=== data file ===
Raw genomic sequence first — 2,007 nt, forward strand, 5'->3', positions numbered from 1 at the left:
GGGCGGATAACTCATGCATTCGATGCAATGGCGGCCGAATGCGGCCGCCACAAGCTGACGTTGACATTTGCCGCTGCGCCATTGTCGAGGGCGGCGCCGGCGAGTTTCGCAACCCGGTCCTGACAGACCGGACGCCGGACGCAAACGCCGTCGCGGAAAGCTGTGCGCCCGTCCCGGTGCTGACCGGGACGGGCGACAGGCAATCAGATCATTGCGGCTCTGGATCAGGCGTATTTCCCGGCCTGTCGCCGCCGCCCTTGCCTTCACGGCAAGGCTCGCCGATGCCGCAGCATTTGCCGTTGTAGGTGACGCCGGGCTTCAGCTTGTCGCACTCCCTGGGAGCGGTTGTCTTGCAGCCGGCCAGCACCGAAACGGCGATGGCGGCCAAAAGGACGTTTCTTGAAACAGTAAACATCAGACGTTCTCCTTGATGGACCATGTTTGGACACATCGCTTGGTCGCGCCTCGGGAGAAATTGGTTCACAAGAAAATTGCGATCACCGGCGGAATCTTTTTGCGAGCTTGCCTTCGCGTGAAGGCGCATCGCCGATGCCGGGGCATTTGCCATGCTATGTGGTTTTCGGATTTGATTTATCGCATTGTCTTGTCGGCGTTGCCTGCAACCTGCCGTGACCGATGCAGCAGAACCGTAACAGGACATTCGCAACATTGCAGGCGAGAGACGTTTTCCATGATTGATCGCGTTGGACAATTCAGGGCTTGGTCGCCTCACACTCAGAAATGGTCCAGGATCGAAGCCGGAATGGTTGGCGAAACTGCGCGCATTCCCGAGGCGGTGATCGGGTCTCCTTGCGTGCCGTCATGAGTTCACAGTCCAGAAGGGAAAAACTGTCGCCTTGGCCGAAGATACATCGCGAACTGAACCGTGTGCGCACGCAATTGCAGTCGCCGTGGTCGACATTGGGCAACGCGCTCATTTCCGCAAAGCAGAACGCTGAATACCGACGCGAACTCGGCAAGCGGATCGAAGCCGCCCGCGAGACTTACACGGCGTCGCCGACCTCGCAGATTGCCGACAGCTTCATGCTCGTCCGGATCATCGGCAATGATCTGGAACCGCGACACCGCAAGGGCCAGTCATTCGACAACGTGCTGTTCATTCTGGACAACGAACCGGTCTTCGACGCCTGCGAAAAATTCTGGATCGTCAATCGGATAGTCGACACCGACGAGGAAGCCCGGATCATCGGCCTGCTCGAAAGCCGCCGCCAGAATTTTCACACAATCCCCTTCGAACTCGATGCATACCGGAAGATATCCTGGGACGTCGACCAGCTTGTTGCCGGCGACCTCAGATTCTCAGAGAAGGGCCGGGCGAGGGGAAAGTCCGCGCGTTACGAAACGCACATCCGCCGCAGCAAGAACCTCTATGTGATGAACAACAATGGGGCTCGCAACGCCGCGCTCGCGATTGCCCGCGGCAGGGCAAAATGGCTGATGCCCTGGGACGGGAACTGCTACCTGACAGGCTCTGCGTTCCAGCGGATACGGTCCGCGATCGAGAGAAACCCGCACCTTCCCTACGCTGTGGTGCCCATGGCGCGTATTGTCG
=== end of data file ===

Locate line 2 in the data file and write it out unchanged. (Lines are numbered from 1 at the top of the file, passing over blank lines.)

GGGCGGATAACTCATGCATTCGATGCAATGGCGGCCGAATGCGGCCGCCACAAGCTGACGTTGACATTTGCCGCTGCGCCATTGTCGAGGGCGGCGCCGGCGAGTTTCGCAACCCGGTCCTGACAGACCGGACGCCGGACGCAAACGCCGTCGCGGAAAGCTGTGCGCCCGTCCCGGTGCTGACCGGGACGGGCGACAGGCAATCAGATCATTGCGGCTCTGGATCAGGCGTATTTCCCGGCCTGTCGCCGCCGCCCTTGCCTTCACGGCAAGGCTCGCCGATGCCGCAGCATTTGCCGTTGTAGGTGACGCCGGGCTTCAGCTTGTCGCACTCCCTGGGAGCGGTTGTCTTGCAGCCGGCCAGCACCGAAACGGCGATGGCGGCCAAAAGGACGTTTCTTGAAACAGTAAACATCAGACGTTCTCCTTGATGGACCATGTTTGGACACATCGCTTGGTCGCGCCTCGGGAGAAATTGGTTCACAAGAAAATTGCGATCACCGGCGGAATCTTTTTGCGAGCTTGCCTTCGCGTGAAGGCGCATCGCCGATGCCGGGGCATTTGCCATGCTATGTGGTTTTCGGATTTGATTTATCGCATTGTCTTGTCGGCGTTGCCTGCAACCTGCCGTGACCGATGCAGCAGAACCGTAACAGGACATTCGCAACATTGCAGGCGAGAGACGTTTTCCATGATTGATCGCGTTGGACAATTCAGGGCTTGGTCGCCTCACACTCAGAAATGGTCCAGGATCGAAGCCGGAATGGTTGGCGAAACTGCGCGCATTCCCGAGGCGGTGATCGGGTCTCCTTGCGTGCCGTCATGAGTTCACAGTCCAGAAGGGAAAAACTGTCGCCTTGGCCGAAGATACATCGCGAACTGAACCGTGTGCGCACGCAATTGCAGTCGCCGTGGTCGACATTGGGCAACGCGCTCATTTCCGCAAAGCAGAACGCTGAATACCGACGCGAACTCGGCAAGCGGATCGAAGCCGCCCGCGAGACTTACACGGCGTCGCCGACCTCGCAGATTGCCGACAGCTTCATGCTCGTCCGGATCATCGGCAATGATCTGGAACCGCGACACCGCAAGGGCCAGTCATTCGACAACGTGCTGTTCATTCTGGACAACGAACCGGTCTTCGACGCCTGCGAAAAATTCTGGATCGTCAATCGGATAGTCGACACCGACGAGGAAGCCCGGATCATCGGCCTGCTCGAAAGCCGCCGCCAGAATTTTCACACAATCCCCTTCGAACTCGATGCATACCGGAAGATATCCTGGGACGTCGACCAGCTTGTTGCCGGCGACCTCAGATTCTCAGAGAAGGGCCGGGCGAGGGGAAAGTCCGCGCGTTACGAAACGCACATCCGCCGCAGCAAGAACCTCTATGTGATGAACAACAATGGGGCTCGCAACGCCGCGCTCGCGATTGCCCGCGGCAGGGCAAAATGGCTGATGCCCTGGGACGGGAACTGCTACCTGACAGGCTCTGCGTTCCAGCGGATACGGTCCGCGATCGAGAGAAACCCGCACCTTCCCTACGCTGTGGTGCCCATGGCGCGTATTGTCG